No one can fail to have been horrified by the accident in fog on the M5 on 4 November 2011, in which seven people died. The aftermath has, however, raised disturbing legal issues of a type which are all too common. Whilst this was an extreme case, we have encountered all the failures which occurred here several times in other contexts.
Within 24 hours of the accident, the police, in the shape of the assistant chief constable, made a public statement on television indicating that they suspected that the accident had been caused by loss of visibility due to smoke from an earlier fireworks display which took place at Taunton Rugby Club, some 200 metres away from the motorway, rather than as a result of naturally occurring fog rising from the river immediately below the scene of the accident. The firework display had been put on by a properly trained, independent contractor.
It is not clear why the police thought that this line of enquiry was worth pursuing, but having drawn conclusions before their investigation was properly underway, they were committed, and the case immediately went from bad to worse. Despite the fact that the firework contractor was a sole trader and was cooperating completely, the police obtained a search warrant to raid his home on the grounds that this was a case of suspected corporate manslaughter. Once it was realised that there could not be a corporate charge, they charged the contractor with seven counts of manslaughter. These charges were inappropriate and were dropped after intervention by the DPP, but determined to stick to their theory, the prosecution pursued lesser, but still serious, charges under the Health and Safety at Work Act on grounds that the contractor should have foreseen the risk that smoke would cause serious problems on the motorway and stopped the firework display.
There was nothing in previous experience anywhere in Europe or indeed other parts of the world, including China, where fireworks have an ancient history, to suggest that the white out phenomenon which occurred on the M5 could be caused by fireworks, or indeed that smoke from fireworks could cause fog at all. There was no mention of a risk of this type in any professional guidelines in the relevant industry, nor was there any relevant material in the HSE publications about firework safety.
The prosecution was thrown out at half time at the trial in December 2013. The decision was made on grounds that the contractor was being charged, in effect for failing to anticipate circumstances which had never been experienced before. There was insufficient evidence on which a jury could conclude that a reasonable operator would have identified a foreseeable risk in starting, or not stopping, a firework display in the weather conditions. Commonsense prevailed in the end, but rather late in the day.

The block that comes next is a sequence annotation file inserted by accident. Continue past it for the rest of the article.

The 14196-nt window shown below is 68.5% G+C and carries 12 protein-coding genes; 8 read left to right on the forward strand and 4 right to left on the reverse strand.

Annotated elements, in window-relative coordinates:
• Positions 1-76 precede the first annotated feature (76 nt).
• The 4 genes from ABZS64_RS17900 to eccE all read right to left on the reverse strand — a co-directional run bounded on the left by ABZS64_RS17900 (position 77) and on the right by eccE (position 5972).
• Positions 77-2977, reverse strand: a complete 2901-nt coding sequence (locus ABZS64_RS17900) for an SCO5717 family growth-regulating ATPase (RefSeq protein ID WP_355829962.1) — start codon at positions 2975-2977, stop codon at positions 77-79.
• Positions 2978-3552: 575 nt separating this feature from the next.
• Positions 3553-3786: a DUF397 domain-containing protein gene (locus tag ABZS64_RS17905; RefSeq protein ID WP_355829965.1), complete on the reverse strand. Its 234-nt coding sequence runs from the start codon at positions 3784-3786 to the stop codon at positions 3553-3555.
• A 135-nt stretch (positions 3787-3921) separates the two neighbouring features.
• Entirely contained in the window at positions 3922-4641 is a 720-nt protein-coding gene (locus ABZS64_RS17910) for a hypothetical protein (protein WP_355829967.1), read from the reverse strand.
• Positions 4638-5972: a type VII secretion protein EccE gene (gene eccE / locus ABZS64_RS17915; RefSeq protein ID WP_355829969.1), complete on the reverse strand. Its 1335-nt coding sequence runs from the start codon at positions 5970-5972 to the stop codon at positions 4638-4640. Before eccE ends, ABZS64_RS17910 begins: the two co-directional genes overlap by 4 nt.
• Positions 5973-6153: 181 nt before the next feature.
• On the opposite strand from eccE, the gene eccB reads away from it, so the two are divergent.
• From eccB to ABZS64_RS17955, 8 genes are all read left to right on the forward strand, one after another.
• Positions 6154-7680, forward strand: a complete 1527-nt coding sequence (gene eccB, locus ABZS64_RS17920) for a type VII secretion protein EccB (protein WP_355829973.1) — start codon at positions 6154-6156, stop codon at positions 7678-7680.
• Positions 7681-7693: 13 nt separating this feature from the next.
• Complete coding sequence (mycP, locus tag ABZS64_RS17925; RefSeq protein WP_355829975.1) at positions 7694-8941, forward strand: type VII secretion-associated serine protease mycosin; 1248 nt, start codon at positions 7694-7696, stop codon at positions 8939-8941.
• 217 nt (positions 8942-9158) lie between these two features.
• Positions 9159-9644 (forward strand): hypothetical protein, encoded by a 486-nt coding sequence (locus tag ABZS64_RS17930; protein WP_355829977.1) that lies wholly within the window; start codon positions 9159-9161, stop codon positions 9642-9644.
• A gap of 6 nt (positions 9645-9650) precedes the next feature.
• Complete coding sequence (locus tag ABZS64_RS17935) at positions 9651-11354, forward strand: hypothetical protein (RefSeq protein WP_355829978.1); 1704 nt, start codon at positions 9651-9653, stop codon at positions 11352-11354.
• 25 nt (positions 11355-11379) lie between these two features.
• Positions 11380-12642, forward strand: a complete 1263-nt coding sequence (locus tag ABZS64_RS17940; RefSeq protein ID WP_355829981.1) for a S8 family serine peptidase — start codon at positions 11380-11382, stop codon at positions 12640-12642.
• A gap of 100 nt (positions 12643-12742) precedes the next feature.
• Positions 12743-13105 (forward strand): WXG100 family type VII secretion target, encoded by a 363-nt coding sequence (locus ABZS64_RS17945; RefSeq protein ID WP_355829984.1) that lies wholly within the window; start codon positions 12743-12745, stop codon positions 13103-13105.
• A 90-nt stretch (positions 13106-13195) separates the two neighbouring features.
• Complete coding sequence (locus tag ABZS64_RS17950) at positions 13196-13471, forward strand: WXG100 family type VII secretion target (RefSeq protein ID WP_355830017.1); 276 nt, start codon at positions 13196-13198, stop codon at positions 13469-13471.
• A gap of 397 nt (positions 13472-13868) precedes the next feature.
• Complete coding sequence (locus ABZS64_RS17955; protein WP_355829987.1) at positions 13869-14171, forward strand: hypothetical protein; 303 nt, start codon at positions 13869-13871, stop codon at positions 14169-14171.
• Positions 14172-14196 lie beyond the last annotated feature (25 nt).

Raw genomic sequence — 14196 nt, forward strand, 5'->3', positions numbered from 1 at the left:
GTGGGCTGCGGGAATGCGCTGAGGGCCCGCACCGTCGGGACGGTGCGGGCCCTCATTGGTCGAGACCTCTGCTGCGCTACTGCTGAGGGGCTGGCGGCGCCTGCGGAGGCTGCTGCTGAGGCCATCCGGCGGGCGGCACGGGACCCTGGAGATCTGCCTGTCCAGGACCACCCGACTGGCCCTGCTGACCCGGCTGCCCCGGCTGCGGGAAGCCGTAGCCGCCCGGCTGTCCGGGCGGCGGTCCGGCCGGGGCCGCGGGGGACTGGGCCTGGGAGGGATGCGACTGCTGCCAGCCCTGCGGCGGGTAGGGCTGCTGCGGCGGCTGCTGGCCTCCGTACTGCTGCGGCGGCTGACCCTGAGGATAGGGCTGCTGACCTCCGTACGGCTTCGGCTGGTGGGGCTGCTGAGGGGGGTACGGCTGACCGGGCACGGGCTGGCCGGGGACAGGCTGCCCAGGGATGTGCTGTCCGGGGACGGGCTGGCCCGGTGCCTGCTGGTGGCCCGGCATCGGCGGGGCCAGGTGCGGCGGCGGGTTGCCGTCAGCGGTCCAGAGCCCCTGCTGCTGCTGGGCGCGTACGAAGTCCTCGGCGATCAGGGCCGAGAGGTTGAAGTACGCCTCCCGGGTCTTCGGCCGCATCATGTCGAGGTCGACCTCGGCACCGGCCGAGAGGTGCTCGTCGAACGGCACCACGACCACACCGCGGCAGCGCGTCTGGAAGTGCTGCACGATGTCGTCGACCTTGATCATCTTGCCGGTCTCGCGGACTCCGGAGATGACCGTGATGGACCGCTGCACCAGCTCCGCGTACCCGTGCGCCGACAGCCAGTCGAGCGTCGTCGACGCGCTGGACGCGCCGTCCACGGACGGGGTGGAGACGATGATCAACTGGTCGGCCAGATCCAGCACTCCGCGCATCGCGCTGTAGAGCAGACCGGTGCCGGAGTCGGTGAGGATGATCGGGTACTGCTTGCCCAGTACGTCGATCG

However, the fact that the overwhelming evidence of factual witnesses did not support the prosecution case had been ignored by the prosecution when deciding to go ahead; the contrary evidence was not initially disclosed to the defence team, or indeed the prosecution’s own fog expert. In fact there never had been any cogent evidence that the accident had been caused by smoke from fireworks and the whole prosecution, which had cost a fortune and enormous stress to the contractor had been based on a completely false premise.
The argument about who should pay is as yet unresolved.
It is fairly clear that once the police had made a statement on television, they were committed to a particular theory of the case and instead of carrying out an impartial investigation, were merely engaged in proving their theory, ignoring any evidence which did not support it. It would, of course, have been difficult to make a public climb down.
Although this was an extreme case, it illustrates a phenomenon we have encountered on a number of occasions, which is that an error in the working hypothesis at the start of a regulatory investigation can result in the whole exercise being knocked off course and being difficult to recover. Potentially it was also an example of bad PR practice actually affecting legal outcomes.
The lesson in this is that if you are ever involved in any sort of enquiry even if only on the fringes, you should react firmly and quickly to ensure that your position is clearly stated. The principle that a defendant is innocent until proved guilty does not automatically protect someone from being investigated and prosecuted on the wrong premise, even if conviction can be avoided. This alone can cost a fortune and do immense PR damage which is difficult to put right. Even now, members of the public, when asked about the M5 accident, say that it was caused by smoke from a firework display. It is also difficult to recover costs even when things go this wrong.
There are countermeasures available - particularly involving PR and lawyers working together - which can restore the balance at an early stage and may be helpful later on. If therefore you learn that your business is under investigation for any regulatory breach - not just health and safety - take advice well in advance of a decision being made to prosecute.